Big Jewish community stake in outcome of parliamentary Inquiry

February 6, 2017 by J-Wire Staff
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The parliamentary Inquiry into freedom of speech in Australia, which is looking into section 18C of the Racial Discrimination Act, is set to continue its public hearings around Australia in the next fortnight.

The last two hearings will be in Brisbane and Darwin and are scheduled for February 10 and 20.  The Inquiry is due to report back to parliament by February 28.

Appearing before the Inquiry on February 1, ECAJ Executive Director  Peter Wertheim warned that any watering down of section 18C would require the Jewish community to take another round of test cases to court. “It took us years of legal action in the court to establish the legal parameters for the interpretation and application of sections 18C and 18D in landmark cases”.  According to Wertheim, “a great deal of time, effort and resources had to be put into pursuing those cases”.

Peter Wertheim

Asked by Liberal MP, Julian Leeser, a former ECAJ Councillor, what the Jewish community did about public antisemitic statements before section 18C became law, Wertheim replied: “all that could be done would be to approach the publishers of those statements, cap in hand as it were, and explain to them why what they had published was racist, why it was wrong and appeal to them to do the right thing. Now, in many cases that was effective, but obviously in many other cases it was not, and it was done from a point of view where the balance of bargaining power, as it were, was very much against us and in favour of the publisher.  That is still the case, by the way, even with section 18C in place. Contrary to public perception, the balance of power is not with the complainant at all. In most cases complainants are just individuals who are motivated to act against racist conduct that has affected them. The respondents are not always, but very often, well-resourced media corporations, social media companies and so on. That was certainly my experience in the most recent conciliation that we concluded for a complaint against a major global social media platform company. Again, it was successfully concluded, but they had batteries of lawyers, and we just had us.”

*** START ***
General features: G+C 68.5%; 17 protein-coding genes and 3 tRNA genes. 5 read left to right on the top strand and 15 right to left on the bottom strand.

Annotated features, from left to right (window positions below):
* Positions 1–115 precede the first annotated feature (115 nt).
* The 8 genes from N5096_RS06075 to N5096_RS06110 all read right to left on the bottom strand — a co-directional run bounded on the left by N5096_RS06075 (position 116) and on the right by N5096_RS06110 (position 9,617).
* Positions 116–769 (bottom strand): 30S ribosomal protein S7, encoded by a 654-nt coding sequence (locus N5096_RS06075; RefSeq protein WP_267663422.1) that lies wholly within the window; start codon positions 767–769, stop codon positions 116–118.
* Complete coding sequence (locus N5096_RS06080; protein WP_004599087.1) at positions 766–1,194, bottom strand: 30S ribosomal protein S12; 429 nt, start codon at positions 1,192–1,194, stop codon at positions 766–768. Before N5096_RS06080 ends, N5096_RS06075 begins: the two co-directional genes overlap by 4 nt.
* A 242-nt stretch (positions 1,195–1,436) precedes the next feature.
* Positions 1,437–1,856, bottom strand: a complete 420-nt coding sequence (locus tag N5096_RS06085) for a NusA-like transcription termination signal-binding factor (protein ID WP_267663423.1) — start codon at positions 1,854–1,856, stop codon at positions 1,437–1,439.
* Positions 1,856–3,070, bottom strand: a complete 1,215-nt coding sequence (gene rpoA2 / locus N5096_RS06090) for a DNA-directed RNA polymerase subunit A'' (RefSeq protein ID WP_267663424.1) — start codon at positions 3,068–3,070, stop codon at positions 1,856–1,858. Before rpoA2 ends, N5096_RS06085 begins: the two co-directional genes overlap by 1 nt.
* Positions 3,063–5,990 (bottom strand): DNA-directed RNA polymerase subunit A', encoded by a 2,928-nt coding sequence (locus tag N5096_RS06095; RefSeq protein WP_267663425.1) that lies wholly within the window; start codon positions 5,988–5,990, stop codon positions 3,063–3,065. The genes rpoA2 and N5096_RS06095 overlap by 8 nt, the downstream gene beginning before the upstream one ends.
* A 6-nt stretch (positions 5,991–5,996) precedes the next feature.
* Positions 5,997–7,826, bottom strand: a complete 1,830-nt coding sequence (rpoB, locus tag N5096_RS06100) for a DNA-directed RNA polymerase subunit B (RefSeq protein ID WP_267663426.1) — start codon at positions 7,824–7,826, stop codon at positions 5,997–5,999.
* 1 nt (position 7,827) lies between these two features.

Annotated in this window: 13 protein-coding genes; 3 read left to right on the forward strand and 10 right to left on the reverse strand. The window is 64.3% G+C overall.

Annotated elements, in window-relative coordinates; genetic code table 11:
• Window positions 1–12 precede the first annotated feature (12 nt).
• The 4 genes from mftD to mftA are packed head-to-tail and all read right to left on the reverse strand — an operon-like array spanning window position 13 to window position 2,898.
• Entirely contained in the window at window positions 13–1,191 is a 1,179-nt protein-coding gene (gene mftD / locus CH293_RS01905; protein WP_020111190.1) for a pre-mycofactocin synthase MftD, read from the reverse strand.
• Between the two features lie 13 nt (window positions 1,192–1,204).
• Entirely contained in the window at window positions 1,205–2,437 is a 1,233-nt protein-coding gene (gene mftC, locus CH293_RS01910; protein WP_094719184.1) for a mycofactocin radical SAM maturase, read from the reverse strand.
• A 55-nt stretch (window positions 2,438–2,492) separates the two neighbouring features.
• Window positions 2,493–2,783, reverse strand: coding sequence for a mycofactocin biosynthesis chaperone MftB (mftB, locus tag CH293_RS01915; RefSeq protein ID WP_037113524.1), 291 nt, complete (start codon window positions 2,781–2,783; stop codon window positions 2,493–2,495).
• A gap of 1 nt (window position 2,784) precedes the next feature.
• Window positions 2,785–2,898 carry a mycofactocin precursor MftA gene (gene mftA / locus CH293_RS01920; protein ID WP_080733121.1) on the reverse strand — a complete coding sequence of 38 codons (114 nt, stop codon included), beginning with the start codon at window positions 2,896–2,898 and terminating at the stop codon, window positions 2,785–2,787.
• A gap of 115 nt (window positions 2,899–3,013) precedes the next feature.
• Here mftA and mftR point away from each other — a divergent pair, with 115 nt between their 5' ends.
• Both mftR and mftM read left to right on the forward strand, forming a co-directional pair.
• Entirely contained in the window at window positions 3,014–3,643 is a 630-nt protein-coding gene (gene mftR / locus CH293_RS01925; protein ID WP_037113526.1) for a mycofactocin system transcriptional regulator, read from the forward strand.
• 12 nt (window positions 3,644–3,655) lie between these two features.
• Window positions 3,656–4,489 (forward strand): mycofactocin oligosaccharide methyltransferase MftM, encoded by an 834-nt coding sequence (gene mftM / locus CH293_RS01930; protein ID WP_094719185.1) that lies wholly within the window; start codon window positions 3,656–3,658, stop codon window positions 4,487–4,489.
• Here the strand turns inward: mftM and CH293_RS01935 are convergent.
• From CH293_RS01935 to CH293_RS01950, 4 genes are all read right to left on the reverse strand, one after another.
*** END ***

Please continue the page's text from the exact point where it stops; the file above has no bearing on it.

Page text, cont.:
Wertheim was also asked whether he thought the relevant standard for assessing whether section 18C has been contravened should be that of a reasonable person in the Australian community or, alternatively, a reasonable person in the affected community.    “I am concerned that having a more general test is not justified by the decided cases”, Wertheim said. “Firstly. I do not think there has been any decided case that would have been decided differently if there had been a more general standard as compared to the standard that has been applied. But, more generally, I am concerned that a general community standard test might inadvertently import prevailing prejudices in the community into the test, so that one of the protective functions of 18C would be abrogated. One of those protective functions is to protect vulnerable and, in particular, unpopular minorities. So if there is prevailing prejudice against a minority community which happens at the time to be unpopular—and many of our communities that I mentioned earlier have been, at various stages of Australian history, in that category—then there is a danger that the application of a more general community standard test will undermine the basic protective function of the legislation.”

In response to a question from Liberal Senator James Pattison, Wertheim said he does not believe the combination of civil censure in Australia and an amended section 18C would provide vulnerable communities with sufficient protection.  Citing the infamous Le Lievre cartoon in the Sydney Morning Herald that had caused a furore in 2014, Wertheim noted that “It took 10 days for the senior editorial writers and journalists at the Herald to finally acknowledge that this had crossed the line,” and concluded “so I do not believe our civic culture is mature enough to automatically say that you can always rely on people to do the right thing”.  He added that the reason an apology had issued was not just social censure. “There was the threat of litigation, and it was racial vilification litigation that was being threatened…under the equivalent state legislation, the New South Wales Anti-Discrimination Act, section 20C”.

Greens Senator Nick McKimm asked Wertheim whether proposals to screen out spurious claims might inadvertently result in denying access to justice to people with genuine complainants.   Wertheim conceded this would be possible, but added that the number of such cases would be “very, very small”. According to Wertheim “a respondent would have to go through several hoops before it came to getting an order for security for costs against the complainant.”

Wertheim told the Inquiry that the NSW Jewish Board of Deputies and the Jewish Community Council of Victoria, the roof bodies representing the two largest Jewish communities in Australia, have 115 major Jewish organisations affiliated to them collectively including synagogues, Jewish schools, women’s organisations, sporting organisations and cultural organisations. “They all come under the umbrella of their State roof bodies  which in turn come under the umbrella of the ECAJ.”

Wertheim informed the Inquiry that these State roof bodies and the ECAJ have each passed unanimous resolutions calling for sections 18C and 18D should be left intact.

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